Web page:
What you didn’t know about Tuna
There’s a fish swimming around the oceans that almost every person (and cat) has heard of. Whether the word “tuna” brings back memories of lunch sandwiches, your favourite dive, or horrific customers at the restaurant where you used to work, there’s a lot more to know about these large schooling fish than how they look and taste. An important food source all over the world, tuna make huge migrations, can dive to depths greater than 1000m, and can withstand temperature changes that would stop a human heart.
Tuna is derived from the ancient Greek thyno meaning to dart and rush along, and the term is used to describe a number of genera including skipjack, Bluefin and yellowfin tunas. Their sizes range from 60cm to 4.6 meters. The largest tuna recorded was 881 pounds (400 kilos). Large, bluefin tuna can go for astronomical amounts of money in fish markets. One fish can cost over a million US dollars because of the high demand for tuna meat. With such a literally high price to pay, most Bluefin tuna species are at least at Endangered status on the IUCN list.
These fish can swim incredibly fast. Meaning, they can swim so fast that the water around them essentially boils. It forms vapor bubble cavities – called cavitation. Some tuna have been found with lesions on their tails caused by the bubbles hitting them. Usually they swim at a lower speed, not because this hurts them (they have bony fins with no nerve endings) but because the cavitation bubbles create a vapor film around their fins that limits their speed.
Tuna are among only a few fish species that are endothermic (warm blooded). They are able to conserve the heat that their muscles produce when swimming, allowing tuna to move through temperature changes and maintain high metabolic temperatures. They can use this to protect their reproductive organs from fluctuating temperature extremes while they dive. It also probably helps them swim so fast.
However, their hearts are still exposed to the cold ambient temperatures of the water around them. Tuna make use of their rete mirabile (wonderful net) to conserve heat during blood and gas exchange. Blood vessels flow in opposite directions very close to each other so warm blood can heat the cooler blood and maintain a central body temperature up to 20°C above ambient. They are the only bony fish to have this capacity. The heart however, receives blood straight from the gills which have been exposed to the cold water temperatures, so while tuna pass through cold water, the heart cools as well, sometimes up to 15°C in minutes! The drastic temperature changes would stop the heart of many animals, so scientists are still trying to find out how the tuna heart keeps pumping despite regular thermal shocks. They have found that tuna heart beat changes due to temperature and that adrenaline is involved when temperatures change quickly.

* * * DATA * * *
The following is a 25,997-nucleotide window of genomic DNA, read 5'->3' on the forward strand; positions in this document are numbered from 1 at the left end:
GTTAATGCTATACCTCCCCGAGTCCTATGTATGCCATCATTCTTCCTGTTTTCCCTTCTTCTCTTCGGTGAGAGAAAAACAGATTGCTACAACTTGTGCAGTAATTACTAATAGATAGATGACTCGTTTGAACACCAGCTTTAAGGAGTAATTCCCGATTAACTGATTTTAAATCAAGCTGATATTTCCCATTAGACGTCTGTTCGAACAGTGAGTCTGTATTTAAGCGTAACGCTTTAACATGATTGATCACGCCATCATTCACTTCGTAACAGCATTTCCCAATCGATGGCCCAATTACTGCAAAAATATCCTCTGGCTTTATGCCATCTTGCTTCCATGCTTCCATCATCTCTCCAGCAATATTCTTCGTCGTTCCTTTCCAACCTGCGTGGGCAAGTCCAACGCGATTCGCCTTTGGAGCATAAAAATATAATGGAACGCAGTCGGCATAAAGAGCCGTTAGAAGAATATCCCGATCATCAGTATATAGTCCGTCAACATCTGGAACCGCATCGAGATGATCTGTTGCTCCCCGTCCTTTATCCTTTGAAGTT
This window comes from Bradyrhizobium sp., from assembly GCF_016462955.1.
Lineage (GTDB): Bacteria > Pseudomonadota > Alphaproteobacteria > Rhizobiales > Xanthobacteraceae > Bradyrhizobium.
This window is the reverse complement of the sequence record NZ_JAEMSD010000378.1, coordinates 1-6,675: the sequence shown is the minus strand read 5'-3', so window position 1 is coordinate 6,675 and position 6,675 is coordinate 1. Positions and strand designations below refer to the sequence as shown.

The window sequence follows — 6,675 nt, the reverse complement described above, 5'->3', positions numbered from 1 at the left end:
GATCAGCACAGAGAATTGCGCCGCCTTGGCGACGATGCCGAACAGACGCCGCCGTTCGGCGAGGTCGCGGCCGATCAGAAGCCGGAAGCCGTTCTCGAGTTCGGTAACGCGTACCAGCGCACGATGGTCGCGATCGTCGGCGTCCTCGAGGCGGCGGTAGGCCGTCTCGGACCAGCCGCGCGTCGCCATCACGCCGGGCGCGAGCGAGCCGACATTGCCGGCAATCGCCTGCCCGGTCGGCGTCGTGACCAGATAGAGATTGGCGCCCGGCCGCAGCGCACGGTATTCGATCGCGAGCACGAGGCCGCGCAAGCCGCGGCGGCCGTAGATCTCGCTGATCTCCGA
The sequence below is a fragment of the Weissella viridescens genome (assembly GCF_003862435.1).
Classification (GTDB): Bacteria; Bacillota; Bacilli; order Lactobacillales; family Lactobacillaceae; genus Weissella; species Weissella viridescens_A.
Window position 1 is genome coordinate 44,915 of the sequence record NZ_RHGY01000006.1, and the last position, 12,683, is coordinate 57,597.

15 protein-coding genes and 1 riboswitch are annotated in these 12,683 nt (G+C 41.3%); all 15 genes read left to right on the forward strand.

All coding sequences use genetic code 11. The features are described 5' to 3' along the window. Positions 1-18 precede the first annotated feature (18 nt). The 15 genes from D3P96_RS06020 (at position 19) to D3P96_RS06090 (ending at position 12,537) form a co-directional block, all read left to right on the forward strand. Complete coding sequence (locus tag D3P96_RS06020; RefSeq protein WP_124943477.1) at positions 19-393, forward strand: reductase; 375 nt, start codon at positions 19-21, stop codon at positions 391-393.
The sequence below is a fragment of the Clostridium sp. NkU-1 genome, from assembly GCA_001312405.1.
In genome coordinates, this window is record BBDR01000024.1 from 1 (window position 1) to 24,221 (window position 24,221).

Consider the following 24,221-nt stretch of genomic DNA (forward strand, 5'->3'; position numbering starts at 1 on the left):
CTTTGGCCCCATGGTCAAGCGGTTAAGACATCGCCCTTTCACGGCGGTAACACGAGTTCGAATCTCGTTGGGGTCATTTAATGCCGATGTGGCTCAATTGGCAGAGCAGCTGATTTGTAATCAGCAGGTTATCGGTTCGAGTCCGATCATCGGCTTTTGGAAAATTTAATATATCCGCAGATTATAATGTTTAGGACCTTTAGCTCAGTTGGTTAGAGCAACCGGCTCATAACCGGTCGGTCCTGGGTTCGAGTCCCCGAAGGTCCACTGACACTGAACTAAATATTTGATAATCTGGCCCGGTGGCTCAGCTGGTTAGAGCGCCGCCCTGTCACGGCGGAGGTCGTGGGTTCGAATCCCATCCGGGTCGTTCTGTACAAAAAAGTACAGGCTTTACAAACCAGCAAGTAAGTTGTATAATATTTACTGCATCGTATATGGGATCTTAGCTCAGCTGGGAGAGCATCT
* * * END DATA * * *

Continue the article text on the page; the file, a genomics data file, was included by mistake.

This helps the tuna during their great migration across the ocean. Many species of tuna are born on one side of an ocean and migrate to the other within their first year, exposing them to a wide range of water temperatures. The inherent nomadic behaviour of tuna also makes them very difficult to protect. They travel through many countries waters on their migrations (see diagram below), exposing them to changing regulations in catch protocol. They are highly regulated in one country, Australia for example, but once they travel into Japanese waters, they can be snatched up with much less concern for fishing practices or catch numbers and no other country can come in to stop it. International regulations are tricky and hard to enforce.
Some are calling for “Ocean sanctuaries” in areas across the oceans to give tuna time to recover their populations. But the only way multiple countries are going to agree to any regulations and enforcement is if people get involved to demand it. If consumers start demanding more sustainable practices and voters start demanding marine protection, only then will countries start to protect a widely loved, still highly unknown, physiologically unique fish species.
‘What you didn’t know about Tuna’ was written by Roya
Photo Credit: www.worldwildlife.org
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Even as a little girl, I was obsessed with the oceans and wanted to become a marine biologist. So, I got into diving in 2011 as an aide for my Master’s research on cephalopod (squid, cuttlefish, octopus, etc) parasites. I completed my PADI Open Water course and continued with the CAUS Scientific Diver course in the cold cold waters around Vancouver BC. When time allowed, I would help with the Howe Sound Research Group of the Vancouver Aquarium monitoring the Sound. I’m sorry to say, but even after all that, I still haven’t quite come to love dry suit diving.
Once I moved to Madagascar as the Science Officer of a marine conservation NGO, I realized just how lovely diving in the tropics could be. There, I completed my DiveMaster and became addicted to daily diving. I had to find a way to continue! So I did my IDC in Bunaken, Indonesia, completing my MSDT course and learning the tricks of the trade on a few inaugural students.
Currently, I am a dive manager/reef ecologist in Sri Lanka and starting up a conservation and education program with my dive shop. Combining my love of the oceans with my love of science, I am thrilled to have found a way to bridge the two and teach others about this incredible ecosystem we still don’t know nearly enough about. There’s still lots more for me to learn, both about diving and about the marine world, and that is the beauty of it all!
PADI Specialty Instructor
CAUS Scientific Diver 1
Master of Science - Zoology
Dream Dive Locations:
Wreck Diving, Lake Michigan
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